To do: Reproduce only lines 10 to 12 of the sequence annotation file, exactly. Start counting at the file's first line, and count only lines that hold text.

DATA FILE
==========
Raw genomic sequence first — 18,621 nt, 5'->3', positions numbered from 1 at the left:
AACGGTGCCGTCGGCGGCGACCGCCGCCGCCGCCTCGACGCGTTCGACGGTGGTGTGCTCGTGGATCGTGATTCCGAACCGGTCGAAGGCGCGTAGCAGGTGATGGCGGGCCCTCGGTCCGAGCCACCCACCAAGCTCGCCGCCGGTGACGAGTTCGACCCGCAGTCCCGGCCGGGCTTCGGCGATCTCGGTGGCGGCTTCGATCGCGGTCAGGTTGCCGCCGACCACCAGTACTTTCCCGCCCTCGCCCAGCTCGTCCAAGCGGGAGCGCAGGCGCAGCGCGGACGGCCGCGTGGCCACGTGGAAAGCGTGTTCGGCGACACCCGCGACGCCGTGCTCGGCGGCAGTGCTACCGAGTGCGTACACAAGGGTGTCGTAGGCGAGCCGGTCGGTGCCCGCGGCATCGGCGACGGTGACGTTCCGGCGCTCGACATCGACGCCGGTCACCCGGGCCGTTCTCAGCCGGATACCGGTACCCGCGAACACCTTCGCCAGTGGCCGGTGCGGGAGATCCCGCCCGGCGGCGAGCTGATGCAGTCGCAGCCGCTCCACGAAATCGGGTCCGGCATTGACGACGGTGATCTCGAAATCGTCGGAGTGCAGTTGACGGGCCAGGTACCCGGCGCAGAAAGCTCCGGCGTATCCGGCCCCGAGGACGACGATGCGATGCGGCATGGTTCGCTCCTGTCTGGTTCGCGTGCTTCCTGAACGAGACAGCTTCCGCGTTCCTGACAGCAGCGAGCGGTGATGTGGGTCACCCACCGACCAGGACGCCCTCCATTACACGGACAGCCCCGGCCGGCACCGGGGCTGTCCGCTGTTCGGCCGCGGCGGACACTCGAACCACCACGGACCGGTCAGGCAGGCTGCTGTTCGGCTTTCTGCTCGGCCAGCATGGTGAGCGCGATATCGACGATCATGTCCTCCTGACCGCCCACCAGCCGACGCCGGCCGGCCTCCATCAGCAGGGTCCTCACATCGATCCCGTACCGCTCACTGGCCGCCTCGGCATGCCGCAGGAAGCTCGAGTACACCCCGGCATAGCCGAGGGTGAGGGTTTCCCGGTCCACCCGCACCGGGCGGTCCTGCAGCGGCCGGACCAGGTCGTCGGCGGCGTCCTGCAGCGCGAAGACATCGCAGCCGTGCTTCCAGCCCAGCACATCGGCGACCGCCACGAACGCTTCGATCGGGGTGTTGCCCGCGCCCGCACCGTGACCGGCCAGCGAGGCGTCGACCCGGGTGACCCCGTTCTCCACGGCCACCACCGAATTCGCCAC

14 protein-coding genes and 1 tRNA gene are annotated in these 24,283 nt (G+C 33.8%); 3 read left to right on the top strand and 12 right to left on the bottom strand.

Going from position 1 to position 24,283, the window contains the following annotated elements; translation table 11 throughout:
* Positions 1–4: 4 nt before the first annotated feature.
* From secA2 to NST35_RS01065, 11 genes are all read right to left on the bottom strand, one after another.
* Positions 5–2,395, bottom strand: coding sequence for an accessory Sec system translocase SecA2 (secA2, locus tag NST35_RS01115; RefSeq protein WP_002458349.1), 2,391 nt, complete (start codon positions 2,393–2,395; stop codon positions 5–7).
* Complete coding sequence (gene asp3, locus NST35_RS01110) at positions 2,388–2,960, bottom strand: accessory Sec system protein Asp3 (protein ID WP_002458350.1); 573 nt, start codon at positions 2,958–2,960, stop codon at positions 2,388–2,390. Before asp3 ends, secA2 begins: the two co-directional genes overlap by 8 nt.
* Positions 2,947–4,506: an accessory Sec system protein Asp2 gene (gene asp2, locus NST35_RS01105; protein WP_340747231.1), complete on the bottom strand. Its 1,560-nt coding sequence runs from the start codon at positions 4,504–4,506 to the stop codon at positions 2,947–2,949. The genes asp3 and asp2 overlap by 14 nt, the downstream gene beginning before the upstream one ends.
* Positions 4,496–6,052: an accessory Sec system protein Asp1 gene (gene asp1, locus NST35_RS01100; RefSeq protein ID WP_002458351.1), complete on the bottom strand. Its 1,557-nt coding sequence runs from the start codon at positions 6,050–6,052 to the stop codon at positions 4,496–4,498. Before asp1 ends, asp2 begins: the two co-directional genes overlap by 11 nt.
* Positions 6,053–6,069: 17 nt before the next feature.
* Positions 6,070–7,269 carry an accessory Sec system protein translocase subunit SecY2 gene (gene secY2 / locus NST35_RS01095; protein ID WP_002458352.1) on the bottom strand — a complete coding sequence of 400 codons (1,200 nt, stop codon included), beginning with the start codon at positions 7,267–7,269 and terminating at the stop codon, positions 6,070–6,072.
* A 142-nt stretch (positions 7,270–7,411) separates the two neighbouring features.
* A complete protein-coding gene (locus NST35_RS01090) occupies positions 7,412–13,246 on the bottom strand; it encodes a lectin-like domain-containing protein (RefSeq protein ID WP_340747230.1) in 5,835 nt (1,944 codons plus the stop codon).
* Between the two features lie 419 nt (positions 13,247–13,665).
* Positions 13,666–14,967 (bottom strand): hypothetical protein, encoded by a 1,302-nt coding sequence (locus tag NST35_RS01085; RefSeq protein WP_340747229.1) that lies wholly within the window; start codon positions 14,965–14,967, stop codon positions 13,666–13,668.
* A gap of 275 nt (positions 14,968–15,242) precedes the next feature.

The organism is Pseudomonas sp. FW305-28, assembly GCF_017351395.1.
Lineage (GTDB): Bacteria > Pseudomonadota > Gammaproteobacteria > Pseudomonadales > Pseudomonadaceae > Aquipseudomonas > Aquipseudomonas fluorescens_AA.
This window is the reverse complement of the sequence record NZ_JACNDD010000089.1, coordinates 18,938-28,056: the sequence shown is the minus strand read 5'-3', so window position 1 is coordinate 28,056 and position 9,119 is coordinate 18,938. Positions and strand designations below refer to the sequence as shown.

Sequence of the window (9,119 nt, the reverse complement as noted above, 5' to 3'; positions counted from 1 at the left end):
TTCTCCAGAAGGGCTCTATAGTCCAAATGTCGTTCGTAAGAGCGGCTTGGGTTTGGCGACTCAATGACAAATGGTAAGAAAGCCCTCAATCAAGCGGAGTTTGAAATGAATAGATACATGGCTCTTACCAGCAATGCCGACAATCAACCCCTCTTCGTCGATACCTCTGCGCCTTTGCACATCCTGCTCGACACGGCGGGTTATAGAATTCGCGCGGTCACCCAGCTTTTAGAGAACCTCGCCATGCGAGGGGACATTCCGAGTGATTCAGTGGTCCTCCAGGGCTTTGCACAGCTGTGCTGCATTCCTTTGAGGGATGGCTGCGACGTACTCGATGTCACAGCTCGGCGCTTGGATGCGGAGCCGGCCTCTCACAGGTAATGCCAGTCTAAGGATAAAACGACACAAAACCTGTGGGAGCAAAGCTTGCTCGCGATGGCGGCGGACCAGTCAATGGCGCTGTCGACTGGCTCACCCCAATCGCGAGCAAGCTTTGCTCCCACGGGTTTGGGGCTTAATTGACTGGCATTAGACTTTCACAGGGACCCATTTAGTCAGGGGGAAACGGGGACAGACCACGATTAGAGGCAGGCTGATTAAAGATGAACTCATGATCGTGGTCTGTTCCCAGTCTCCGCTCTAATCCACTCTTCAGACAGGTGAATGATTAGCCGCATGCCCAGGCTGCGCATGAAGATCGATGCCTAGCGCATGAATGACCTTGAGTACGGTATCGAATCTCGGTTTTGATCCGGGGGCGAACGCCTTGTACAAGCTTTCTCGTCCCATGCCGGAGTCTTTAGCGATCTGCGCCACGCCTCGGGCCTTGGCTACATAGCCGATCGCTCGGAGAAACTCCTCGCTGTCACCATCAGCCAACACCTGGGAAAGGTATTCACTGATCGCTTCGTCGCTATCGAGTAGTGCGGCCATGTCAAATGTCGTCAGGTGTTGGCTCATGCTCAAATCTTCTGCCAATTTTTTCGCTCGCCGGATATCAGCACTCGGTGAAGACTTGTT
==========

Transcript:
* Positions 4,496–6,052: an accessory Sec system protein Asp1 gene (gene asp1, locus NST35_RS01100; RefSeq protein ID WP_002458351.1), complete on the bottom strand. Its 1,557-nt coding sequence runs from the start codon at positions 6,050–6,052 to the stop codon at positions 4,496–4,498. Before asp1 ends, asp2 begins: the two co-directional genes overlap by 11 nt.
* Positions 6,053–6,069: 17 nt before the next feature.
* Positions 6,070–7,269 carry an accessory Sec system protein translocase subunit SecY2 gene (gene secY2 / locus NST35_RS01095; protein ID WP_002458352.1) on the bottom strand — a complete coding sequence of 400 codons (1,200 nt, stop codon included), beginning with the start codon at positions 7,267–7,269 and terminating at the stop codon, positions 6,070–6,072.